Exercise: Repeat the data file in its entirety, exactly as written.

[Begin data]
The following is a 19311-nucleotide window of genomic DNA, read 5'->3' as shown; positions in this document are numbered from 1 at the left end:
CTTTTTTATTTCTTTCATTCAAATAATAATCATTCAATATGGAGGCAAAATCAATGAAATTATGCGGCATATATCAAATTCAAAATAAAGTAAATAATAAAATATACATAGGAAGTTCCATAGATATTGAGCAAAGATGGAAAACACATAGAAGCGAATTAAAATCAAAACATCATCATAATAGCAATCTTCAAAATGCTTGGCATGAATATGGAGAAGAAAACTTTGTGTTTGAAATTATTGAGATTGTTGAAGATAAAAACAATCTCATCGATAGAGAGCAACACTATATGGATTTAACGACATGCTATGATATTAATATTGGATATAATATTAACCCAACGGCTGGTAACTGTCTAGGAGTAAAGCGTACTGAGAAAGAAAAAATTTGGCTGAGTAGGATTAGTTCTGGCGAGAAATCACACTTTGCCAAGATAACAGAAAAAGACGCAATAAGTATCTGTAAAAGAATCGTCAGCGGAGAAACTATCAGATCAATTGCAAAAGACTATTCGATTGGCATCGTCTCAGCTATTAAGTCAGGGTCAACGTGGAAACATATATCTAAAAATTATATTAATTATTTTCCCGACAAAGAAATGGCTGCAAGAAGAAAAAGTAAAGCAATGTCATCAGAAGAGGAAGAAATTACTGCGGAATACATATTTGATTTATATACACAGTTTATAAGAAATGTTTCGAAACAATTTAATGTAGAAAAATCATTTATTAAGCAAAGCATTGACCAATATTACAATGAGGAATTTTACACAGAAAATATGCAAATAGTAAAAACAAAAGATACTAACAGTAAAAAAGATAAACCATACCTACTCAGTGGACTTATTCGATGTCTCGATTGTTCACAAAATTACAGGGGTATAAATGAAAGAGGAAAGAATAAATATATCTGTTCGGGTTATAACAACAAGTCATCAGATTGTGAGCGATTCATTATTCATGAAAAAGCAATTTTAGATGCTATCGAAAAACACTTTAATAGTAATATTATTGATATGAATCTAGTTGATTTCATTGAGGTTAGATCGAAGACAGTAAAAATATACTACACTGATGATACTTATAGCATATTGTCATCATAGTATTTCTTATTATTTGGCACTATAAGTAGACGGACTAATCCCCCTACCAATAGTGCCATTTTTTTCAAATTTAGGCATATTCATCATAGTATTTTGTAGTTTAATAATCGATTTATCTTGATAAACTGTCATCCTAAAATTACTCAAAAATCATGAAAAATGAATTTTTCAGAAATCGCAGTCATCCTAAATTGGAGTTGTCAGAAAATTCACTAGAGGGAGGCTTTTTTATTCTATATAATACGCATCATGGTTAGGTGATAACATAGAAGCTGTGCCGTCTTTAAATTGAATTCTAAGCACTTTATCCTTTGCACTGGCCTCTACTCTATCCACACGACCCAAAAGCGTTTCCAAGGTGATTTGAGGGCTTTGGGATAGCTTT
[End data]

The following is a 19311-nucleotide window of genomic DNA, read 5'->3' as shown; positions in this document are numbered from 1 at the left end:
CTTTTTTATTTCTTTCATTCAAATAATAATCATTCAATATGGAGGCAAAATCAATGAAATTATGCGGCATATATCAAATTCAAAATAAAGTAAATAATAAAATATACATAGGAAGTTCCATAGATATTGAGCAAAGATGGAAAACACATAGAAGCGAATTAAAATCAAAACATCATCATAATAGCAATCTTCAAAATGCTTGGCATGAATATGGAGAAGAAAACTTTGTGTTTGAAATTATTGAGATTGTTGAAGATAAAAACAATCTCATCGATAGAGAGCAACACTATATGGATTTAACGACATGCTATGATATTAATATTGGATATAATATTAACCCAACGGCTGGTAACTGTCTAGGAGTAAAGCGTACTGAGAAAGAAAAAATTTGGCTGAGTAGGATTAGTTCTGGCGAGAAATCACACTTTGCCAAGATAACAGAAAAAGACGCAATAAGTATCTGTAAAAGAATCGTCAGCGGAGAAACTATCAGATCAATTGCAAAAGACTATTCGATTGGCATCGTCTCAGCTATTAAGTCAGGGTCAACGTGGAAACATATATCTAAAAATTATATTAATTATTTTCCCGACAAAGAAATGGCTGCAAGAAGAAAAAGTAAAGCAATGTCATCAGAAGAGGAAGAAATTACTGCGGAATACATATTTGATTTATATACACAGTTTATAAGAAATGTTTCGAAACAATTTAATGTAGAAAAATCATTTATTAAGCAAAGCATTGACCAATATTACAATGAGGAATTTTACACAGAAAATATGCAAATAGTAAAAACAAAAGATACTAACAGTAAAAAAGATAAACCATACCTACTCAGTGGACTTATTCGATGTCTCGATTGTTCACAAAATTACAGGGGTATAAATGAAAGAGGAAAGAATAAATATATCTGTTCGGGTTATAACAACAAGTCATCAGATTGTGAGCGATTCATTATTCATGAAAAAGCAATTTTAGATGCTATCGAAAAACACTTTAATAGTAATATTATTGATATGAATCTAGTTGATTTCATTGAGGTTAGATCGAAGACAGTAAAAATATACTACACTGATGATACTTATAGCATATTGTCATCATAGTATTTCTTATTATTTGGCACTATAAGTAGACGGACTAATCCCCCTACCAATAGTGCCATTTTTTTCAAATTTAGGCATATTCATCATAGTATTTTGTAGTTTAATAATCGATTTATCTTGATAAACTGTCATCCTAAAATTACTCAAAAATCATGAAAAATGAATTTTTCAGAAATCGCAGTCATCCTAAATTGGAGTTGTCAGAAAATTCACTAGAGGGAGGCTTTTTTATTCTATATAATACGCATCATGGTTAGGTGATAACATAGAAGCTGTGCCGTCTTTAAATTGAATTCTAAGCACTTTATCCTTTGCACTGGCCTCTACTCTATCCACACGACCCAAAAGCGTTTCCAAGGTGATTTGAGGGCTTTGGGATAGCTTT